Since they spend their entire lives glued to one spot — be it a rocky shore or the hull of your uncle’s fishing boat — barnacles have had to develop breeding techniques that let them get a little action without leaving the comfort of home. Those techniques, from the hermaphroditism that is common in most barnacle species to the enormous penises — as long as four times the length of their own body — boasted by the creatures have long fascinated researchers studying sex in the animal kingdom. One species of barnacle, though, has just been found to demonstrate a never-before-seen sexual behavior that will have biology students giggling into their textbooks for years to come. The practice, in which barnacles produce sperm and simply fling it into the water hoping for the best, is known as spermcasting, and if it’s found to be widespread in other species, it could rewrite the book on barnacle sex.
Researchers from the University of Alberta wanted to learn how some less well-endowed species of barnacles managed their baby-making, as the long-standing explanation — that as hermaphrodites, they fertilized themselves — didn’t sit well with them. They gathered 37 samples of fertilized gooseneck barnacles (Pollicipes polymerus) and analyzed the DNA of their eggs to find out who the proud parents were.
What they found surprised them. None of the tested barnacles was self-fertilized, with 100 percent of egg specimens showing DNA from two parents. Surprisingly, that was true even for barnacles obtained from isolated areas where no other barnacles penis could have reached to fertilize them directly. The only explanation, researchers say in a study published this week in the journal Proceedings of the Royal Society B, is that the barnacles are spermcasting, a process familiar to males in many corners of the animal kingdom, if not necessarily as a means of breeding. In spermcasting, barnacles produce sperm and then fling it into the water where it is captured by other barnacles and used to fertilize their eggs in what may be the least romantic coupling in the animal kingdom.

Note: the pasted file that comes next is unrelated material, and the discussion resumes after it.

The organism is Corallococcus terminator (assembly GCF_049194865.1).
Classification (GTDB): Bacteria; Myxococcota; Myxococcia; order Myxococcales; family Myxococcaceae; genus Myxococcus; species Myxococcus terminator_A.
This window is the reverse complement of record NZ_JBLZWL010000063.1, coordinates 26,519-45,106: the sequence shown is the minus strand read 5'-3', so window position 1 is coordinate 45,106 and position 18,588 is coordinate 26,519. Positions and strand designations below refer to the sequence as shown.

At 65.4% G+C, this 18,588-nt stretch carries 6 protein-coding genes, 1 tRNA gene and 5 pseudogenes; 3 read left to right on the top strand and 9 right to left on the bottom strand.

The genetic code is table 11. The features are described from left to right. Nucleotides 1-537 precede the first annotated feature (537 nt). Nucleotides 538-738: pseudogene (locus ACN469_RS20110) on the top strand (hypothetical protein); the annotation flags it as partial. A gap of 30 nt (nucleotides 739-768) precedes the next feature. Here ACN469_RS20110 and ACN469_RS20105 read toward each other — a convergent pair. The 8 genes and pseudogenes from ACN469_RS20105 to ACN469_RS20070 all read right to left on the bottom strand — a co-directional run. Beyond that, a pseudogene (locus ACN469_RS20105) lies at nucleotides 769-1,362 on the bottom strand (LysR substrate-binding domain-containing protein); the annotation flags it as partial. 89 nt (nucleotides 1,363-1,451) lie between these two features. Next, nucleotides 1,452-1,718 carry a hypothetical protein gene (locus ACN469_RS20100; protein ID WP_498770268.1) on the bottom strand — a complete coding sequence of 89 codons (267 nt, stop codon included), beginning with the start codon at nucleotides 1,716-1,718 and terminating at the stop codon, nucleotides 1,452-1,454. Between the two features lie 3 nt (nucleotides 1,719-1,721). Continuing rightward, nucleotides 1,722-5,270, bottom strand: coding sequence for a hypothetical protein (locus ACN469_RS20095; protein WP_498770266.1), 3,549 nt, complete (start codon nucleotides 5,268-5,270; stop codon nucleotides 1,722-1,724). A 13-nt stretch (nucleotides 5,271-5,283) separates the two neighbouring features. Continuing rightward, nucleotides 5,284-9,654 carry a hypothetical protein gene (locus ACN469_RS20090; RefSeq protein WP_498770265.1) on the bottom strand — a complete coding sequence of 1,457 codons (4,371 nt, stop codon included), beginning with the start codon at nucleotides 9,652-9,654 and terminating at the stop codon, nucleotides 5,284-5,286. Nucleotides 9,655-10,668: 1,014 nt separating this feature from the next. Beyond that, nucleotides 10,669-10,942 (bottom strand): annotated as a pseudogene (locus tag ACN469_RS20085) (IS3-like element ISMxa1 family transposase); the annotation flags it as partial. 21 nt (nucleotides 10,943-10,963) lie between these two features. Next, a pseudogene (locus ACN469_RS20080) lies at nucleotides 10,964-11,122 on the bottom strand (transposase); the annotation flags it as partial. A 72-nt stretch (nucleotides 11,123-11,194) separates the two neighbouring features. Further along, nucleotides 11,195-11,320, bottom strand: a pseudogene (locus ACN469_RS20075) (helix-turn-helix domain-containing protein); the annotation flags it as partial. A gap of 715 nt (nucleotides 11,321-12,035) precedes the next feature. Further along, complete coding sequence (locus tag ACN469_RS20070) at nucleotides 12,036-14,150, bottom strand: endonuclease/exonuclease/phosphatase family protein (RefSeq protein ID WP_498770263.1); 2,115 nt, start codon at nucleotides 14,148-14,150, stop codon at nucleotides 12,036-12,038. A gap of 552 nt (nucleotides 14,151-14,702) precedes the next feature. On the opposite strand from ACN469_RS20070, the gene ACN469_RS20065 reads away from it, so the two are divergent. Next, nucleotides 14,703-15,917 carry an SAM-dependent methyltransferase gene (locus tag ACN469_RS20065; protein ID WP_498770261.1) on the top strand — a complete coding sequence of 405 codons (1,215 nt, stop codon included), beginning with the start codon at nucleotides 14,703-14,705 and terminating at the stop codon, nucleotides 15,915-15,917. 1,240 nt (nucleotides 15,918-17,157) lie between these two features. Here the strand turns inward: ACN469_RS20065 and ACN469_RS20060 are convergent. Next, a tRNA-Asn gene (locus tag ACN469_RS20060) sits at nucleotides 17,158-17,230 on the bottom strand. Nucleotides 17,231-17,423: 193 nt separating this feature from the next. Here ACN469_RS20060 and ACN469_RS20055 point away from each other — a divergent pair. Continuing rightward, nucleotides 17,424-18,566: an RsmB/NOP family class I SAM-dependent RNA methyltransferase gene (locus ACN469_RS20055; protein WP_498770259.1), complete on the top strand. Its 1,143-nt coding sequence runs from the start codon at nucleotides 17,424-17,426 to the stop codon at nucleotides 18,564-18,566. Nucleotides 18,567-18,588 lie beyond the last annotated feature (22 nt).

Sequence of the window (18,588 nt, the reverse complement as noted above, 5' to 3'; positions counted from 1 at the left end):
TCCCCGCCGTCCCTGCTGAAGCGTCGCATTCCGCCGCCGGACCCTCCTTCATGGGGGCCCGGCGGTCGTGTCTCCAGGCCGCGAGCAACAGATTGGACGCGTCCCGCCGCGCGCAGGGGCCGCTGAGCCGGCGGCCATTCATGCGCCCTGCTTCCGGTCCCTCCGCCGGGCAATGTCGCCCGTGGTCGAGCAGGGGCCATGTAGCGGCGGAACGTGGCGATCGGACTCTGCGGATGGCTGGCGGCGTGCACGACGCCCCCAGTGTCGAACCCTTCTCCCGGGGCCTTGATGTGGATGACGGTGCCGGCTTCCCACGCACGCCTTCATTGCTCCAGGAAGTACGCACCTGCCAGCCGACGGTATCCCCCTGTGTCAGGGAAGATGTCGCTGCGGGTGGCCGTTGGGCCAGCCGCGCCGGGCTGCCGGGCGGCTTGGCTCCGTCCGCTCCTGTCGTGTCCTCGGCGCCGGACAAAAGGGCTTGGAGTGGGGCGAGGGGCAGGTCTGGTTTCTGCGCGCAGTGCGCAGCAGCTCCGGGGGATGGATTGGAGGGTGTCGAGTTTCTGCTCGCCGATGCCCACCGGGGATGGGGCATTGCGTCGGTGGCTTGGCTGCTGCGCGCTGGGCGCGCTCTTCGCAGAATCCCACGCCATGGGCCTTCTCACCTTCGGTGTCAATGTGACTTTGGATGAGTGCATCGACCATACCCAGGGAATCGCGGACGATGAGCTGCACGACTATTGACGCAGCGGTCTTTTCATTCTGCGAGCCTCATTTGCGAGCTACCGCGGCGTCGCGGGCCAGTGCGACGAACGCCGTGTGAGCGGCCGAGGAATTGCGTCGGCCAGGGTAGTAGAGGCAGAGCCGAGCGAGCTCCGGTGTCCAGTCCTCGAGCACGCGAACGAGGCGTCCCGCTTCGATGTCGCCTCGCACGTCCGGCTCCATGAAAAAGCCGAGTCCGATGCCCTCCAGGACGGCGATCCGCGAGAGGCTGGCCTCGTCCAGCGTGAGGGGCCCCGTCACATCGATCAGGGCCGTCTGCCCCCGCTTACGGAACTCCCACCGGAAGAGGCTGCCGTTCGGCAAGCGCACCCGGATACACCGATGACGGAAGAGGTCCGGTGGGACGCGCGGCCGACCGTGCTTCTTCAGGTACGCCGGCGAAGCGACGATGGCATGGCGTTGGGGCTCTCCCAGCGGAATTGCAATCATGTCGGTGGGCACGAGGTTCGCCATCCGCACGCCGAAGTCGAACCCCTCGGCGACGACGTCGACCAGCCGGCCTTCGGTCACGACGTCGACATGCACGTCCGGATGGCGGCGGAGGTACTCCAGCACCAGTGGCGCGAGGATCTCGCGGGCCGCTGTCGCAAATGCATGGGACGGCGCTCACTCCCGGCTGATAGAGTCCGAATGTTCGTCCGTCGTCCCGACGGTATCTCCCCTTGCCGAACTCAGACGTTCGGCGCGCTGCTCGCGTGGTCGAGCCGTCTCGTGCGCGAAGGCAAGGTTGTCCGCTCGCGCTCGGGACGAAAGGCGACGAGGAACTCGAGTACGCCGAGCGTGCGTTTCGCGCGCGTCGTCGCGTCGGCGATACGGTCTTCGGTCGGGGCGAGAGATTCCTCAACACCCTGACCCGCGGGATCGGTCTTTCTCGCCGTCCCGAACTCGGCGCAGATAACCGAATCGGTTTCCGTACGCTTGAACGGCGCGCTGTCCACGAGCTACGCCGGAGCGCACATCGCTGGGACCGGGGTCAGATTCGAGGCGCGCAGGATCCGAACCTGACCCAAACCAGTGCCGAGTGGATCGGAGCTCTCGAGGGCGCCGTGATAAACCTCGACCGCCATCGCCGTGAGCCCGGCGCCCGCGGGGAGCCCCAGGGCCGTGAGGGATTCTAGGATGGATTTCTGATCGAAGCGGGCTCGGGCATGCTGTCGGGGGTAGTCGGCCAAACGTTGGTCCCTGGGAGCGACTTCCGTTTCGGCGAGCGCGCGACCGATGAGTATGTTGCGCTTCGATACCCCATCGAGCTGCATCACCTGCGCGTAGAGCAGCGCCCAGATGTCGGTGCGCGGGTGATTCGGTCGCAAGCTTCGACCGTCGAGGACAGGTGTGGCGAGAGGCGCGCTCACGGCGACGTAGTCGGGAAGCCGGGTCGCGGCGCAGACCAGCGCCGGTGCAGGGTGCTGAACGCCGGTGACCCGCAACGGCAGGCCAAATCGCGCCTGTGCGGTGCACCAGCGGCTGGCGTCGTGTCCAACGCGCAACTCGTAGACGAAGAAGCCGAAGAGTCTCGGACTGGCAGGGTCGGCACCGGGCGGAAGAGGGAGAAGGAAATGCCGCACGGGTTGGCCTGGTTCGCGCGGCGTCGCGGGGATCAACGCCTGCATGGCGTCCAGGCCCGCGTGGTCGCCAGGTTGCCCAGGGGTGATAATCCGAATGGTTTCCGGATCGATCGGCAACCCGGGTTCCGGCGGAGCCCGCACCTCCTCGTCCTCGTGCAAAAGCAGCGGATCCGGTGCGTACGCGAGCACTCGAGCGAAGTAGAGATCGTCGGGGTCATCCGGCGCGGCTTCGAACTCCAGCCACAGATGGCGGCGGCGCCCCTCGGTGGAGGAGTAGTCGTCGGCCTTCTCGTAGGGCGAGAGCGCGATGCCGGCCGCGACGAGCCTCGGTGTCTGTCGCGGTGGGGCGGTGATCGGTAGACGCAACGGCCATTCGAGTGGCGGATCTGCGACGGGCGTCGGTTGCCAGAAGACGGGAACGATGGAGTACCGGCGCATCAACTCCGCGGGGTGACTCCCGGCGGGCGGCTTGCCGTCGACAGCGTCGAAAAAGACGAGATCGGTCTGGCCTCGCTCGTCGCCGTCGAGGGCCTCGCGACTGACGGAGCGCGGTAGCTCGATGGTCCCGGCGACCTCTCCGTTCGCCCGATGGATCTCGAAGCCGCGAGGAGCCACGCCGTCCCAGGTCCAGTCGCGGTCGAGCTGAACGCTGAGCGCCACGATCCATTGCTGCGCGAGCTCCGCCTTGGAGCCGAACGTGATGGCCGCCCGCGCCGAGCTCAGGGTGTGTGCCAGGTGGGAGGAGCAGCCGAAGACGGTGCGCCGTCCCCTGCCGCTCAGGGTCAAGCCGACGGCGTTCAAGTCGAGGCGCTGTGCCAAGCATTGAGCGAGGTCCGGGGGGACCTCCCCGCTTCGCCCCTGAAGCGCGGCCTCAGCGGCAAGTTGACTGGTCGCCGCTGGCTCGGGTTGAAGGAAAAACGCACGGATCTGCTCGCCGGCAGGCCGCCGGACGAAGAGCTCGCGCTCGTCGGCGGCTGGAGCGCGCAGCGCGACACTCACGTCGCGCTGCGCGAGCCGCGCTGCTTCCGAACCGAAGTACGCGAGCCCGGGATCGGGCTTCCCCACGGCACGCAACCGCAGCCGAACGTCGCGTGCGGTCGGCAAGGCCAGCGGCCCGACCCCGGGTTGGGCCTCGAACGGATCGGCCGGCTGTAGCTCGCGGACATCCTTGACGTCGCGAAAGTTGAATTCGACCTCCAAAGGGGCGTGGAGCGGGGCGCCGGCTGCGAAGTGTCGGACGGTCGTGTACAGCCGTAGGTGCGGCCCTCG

If the results are borne out, this new research could offer insight into how other species of barnacle breed, leaving the idea of self-fertilization on the dustbin of history.
- Here’s hoping this Florida donkey-sexer doesn’t take the “spermcasting” defense
- Self-fertilization is way more common in some snake species than we once thought, though
- We apologize once again for our unhealthy interest in animal mating practices
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